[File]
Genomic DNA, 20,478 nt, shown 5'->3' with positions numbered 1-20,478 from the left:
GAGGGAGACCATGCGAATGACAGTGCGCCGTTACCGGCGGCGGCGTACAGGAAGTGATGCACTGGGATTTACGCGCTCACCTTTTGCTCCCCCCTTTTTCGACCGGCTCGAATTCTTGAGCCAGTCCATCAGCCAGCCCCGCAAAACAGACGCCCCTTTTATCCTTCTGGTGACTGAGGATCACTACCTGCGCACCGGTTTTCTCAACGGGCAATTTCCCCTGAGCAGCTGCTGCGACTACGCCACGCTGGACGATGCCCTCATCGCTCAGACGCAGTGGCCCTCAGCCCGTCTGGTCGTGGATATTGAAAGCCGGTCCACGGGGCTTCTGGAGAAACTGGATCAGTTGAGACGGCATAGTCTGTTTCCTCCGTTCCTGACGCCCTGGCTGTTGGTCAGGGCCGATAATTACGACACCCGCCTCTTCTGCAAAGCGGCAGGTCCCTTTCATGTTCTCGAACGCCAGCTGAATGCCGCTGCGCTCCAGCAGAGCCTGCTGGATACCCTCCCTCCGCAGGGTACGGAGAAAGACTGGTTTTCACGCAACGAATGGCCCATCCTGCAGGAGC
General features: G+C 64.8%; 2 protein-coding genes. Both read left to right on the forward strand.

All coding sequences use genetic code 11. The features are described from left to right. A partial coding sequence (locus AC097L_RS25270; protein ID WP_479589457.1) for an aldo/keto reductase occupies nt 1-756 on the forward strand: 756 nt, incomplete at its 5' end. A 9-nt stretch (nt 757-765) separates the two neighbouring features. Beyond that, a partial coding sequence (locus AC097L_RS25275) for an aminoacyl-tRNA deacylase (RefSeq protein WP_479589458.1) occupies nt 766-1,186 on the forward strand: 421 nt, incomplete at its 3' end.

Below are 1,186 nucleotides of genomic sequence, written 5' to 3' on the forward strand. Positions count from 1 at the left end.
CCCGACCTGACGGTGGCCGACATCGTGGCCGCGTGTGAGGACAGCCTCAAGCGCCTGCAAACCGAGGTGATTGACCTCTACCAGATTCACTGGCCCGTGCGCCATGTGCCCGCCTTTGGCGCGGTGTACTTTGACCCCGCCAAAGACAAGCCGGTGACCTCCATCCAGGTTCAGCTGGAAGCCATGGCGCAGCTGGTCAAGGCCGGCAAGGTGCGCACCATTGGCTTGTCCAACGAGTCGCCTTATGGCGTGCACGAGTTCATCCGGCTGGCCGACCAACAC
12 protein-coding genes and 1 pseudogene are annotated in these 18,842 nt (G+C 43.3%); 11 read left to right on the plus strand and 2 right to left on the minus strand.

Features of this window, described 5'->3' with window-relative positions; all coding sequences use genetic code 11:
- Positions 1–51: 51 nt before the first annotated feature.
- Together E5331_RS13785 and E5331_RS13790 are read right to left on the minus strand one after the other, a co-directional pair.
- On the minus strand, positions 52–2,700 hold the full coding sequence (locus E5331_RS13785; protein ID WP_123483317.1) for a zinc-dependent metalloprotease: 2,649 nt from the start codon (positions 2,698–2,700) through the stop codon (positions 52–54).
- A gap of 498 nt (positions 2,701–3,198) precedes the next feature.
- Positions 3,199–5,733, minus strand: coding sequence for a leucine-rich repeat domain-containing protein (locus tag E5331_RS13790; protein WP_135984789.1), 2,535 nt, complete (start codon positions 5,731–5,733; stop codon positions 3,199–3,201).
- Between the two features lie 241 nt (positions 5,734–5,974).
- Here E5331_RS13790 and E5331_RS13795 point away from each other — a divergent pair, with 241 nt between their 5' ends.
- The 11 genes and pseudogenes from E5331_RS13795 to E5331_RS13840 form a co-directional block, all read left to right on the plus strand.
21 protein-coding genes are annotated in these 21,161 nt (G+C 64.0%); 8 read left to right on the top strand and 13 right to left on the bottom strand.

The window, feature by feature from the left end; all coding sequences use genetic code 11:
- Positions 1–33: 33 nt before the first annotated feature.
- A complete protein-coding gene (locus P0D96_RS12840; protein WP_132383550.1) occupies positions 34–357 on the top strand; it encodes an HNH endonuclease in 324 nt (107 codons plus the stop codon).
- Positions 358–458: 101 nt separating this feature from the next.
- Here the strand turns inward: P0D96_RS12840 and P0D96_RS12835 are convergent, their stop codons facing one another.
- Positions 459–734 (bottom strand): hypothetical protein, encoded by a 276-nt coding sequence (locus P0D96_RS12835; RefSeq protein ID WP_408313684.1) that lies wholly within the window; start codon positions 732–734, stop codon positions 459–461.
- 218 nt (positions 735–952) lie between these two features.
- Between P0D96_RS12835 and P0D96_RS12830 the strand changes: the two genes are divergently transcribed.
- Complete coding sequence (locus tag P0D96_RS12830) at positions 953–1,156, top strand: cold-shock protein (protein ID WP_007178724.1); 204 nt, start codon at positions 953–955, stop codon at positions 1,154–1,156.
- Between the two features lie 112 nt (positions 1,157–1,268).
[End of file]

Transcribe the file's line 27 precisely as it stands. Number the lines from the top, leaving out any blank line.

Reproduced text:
- Between the two features lie 112 nt (positions 1,157–1,268).